A strong West Indies team is good for world cricket, so hopefully we can see them show the same fight in the rest of the series.

Saturday 14 May 2011

Geekiest cricket battle ever looms

Duckworth-Lewis vs Jayadevan

The reigning champions of predictive cricket statistics come up against a new challenger.

As a vocal supporter of the Duckworth-Lewis system I was initially sceptical of any system that claimed to be better than it. However looking through this article by Jayadevan he makes a lot of sense. I also notice that one of my favourite staticians , S. Rajesh from Cricinfo is similarly swayed. Here is his article.

I am uneasy with a couple of things that he has raised in the article, and the only thing left to do is test the two systems out.

Now it is almost impossible to do a practical test with players playing matches. But it is possible to do a historical statistical test.

Here is what I propose:

I will put together a list of matches where the result was close. Then for as many as I can get the data, look at what the teams were on after 15, 30 and 40 overs, and see if the game had been called off who would have won. We can then compare that to who actually won. While this is not the perfect way to test the two systems it is better than any other comparisson that I can think of.

Initially we will assume that the method that puts the correct team ahead the most often will be the best method, but it will certainly lend itself to further examination.

In the last 5 years there have been 117 games that have either been tied, won in the last over, won with less than 3 wickets in hand or won by less than 12 runs. Some of these will have been matches where the D/L method has been used, and so they will have to be removed from the list.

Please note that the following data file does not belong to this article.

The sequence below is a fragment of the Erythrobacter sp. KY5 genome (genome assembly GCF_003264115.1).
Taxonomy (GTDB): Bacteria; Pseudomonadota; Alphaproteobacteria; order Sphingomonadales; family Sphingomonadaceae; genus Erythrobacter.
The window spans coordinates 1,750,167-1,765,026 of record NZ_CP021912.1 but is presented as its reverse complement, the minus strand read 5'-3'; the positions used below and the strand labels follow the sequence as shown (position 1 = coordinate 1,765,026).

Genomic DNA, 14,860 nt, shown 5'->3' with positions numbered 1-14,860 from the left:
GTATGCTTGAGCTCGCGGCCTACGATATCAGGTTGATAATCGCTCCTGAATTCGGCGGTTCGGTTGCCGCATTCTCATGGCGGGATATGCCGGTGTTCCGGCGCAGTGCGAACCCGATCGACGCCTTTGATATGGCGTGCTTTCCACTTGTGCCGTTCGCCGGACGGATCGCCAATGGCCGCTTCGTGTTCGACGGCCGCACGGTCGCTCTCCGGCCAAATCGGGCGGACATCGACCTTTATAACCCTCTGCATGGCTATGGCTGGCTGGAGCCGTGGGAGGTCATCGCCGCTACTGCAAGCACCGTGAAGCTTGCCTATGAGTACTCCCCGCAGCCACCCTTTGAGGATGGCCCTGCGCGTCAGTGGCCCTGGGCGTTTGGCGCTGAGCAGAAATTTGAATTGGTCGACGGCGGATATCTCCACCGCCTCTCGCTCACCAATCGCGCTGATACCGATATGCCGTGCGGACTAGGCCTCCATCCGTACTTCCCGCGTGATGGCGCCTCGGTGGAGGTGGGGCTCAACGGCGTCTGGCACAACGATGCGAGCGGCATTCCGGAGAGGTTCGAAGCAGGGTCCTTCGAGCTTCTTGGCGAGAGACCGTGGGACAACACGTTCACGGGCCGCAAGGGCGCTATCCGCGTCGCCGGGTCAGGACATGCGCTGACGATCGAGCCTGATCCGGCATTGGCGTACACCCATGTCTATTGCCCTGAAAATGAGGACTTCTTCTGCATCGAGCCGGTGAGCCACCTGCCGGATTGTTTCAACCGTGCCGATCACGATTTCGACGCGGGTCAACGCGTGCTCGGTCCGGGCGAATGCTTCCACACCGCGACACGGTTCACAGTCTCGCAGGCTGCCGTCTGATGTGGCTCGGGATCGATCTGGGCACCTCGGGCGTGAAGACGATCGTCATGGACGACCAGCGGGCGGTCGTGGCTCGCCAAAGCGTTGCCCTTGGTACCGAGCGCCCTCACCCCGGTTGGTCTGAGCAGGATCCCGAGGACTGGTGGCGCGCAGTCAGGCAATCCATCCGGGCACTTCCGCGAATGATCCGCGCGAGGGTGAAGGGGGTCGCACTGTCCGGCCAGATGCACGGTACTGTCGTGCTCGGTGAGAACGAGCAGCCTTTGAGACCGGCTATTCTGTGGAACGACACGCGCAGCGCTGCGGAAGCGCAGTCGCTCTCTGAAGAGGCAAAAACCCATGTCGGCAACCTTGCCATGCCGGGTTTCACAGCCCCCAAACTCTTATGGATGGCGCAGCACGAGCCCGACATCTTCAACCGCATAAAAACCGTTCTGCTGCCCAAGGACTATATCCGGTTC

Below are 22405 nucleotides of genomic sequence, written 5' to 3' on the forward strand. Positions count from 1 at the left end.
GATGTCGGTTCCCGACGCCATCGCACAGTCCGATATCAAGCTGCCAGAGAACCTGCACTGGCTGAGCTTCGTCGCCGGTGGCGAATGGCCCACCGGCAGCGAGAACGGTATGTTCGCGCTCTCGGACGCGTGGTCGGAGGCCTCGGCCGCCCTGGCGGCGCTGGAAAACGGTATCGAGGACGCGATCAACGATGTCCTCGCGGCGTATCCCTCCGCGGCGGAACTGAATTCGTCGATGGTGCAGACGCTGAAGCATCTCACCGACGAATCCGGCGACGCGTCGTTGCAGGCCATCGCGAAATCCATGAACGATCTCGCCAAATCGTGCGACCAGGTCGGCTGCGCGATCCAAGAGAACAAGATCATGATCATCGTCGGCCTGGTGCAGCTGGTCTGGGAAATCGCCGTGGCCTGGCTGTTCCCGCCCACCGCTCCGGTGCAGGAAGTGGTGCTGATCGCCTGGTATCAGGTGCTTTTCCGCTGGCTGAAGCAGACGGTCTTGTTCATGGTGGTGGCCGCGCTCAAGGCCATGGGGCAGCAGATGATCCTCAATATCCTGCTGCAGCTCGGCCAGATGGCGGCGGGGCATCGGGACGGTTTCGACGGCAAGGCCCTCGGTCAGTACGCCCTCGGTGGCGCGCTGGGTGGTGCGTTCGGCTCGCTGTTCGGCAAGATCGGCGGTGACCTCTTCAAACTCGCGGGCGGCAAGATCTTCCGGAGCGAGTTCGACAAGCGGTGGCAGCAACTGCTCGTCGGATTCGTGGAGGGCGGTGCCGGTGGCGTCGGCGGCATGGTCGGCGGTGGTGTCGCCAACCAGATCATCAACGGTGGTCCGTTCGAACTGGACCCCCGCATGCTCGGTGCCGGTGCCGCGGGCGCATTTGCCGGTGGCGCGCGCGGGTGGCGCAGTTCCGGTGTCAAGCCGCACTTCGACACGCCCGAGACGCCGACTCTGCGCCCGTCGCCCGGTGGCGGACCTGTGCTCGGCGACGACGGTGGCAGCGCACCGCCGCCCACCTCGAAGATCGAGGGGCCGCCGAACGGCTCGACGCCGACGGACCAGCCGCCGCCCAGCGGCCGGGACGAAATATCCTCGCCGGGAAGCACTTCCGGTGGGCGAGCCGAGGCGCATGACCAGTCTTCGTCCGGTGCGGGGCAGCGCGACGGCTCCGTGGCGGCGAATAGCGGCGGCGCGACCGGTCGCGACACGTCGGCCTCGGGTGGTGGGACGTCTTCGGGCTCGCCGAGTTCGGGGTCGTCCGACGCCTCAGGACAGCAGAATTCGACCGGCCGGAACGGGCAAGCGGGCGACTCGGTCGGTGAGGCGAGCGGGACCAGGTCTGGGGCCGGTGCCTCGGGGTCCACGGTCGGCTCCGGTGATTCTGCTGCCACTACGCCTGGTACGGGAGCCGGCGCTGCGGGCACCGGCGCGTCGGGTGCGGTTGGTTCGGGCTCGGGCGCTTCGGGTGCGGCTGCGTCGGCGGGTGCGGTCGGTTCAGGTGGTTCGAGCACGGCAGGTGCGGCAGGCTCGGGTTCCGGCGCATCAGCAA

My expectation is that the Jayadevan method will come out slightly ahead, but it will be interesting to see.

If anyone wants to help me with this process, I have a work file here. It's a list of most of the close matches from the past 5 years. I need to go through and remove the DL matches, and then transfer the info into this spreadsheet. (from which I will export to Excel and finish the analysis there) Also if anyone has access to the Professional Edition of Duckworth-Lewis that would be very helpful.

Has the postman mised his delivery?

Gavin Larsen has just pulled off what looks like a fantastic coup. He has secured Muttiah Muralitharan for the Wellington team. However it may have come at a cost too high.

Wellington are also chasing someone far more valuable, and someone who is not very impressed by this move.

For the majority of the past 20 years Wellington has been captained by a non-Wellingtonian. During that time they have won the championship only twice. They have imported their players from hither and thither, and have lacked a cohesiveness that could have led to them being a good team. As an example their team that played in the last Plunket Shield match had only 4 players born in Wellington. There is one other player who was born elsewhere, and moved to Wellington when he was young. The rest of the players are imports.

If Wellington is to become strong they need to get someone who can develop younger players, and bring out the best in the players that they have. Currently they have a mercenary culture, which might avoid getting the wooden spoon, but it hardly lends itself to establishing a legacy.

Gavin Larsen, the CEO of Wellington Cricket has an opportunity to bring in someone who might be able to help do something about this. Jamie Siddons has applied for the job of coach.

In my opinion Jamie Siddons is one of the greatest coaches in world cricket. In the time that he has had Bangladesh he has taken them from whipping boys to a side that other teams take seriously. Before Siddons the Bangladesh team had an average test innings score of below 200. Under him it rose to 240. This is despite having to play full sides now, rather than before when teams would regularly rest their best players against Bangladesh.

But the numbers don't tell the full story. Bangladesh have turned from a team that played poorly generally and occasionally put in a good performance into one that generally competed and occasionally played poorly. They were still not world beaters, but they had got to the point where they deserved to be talked about.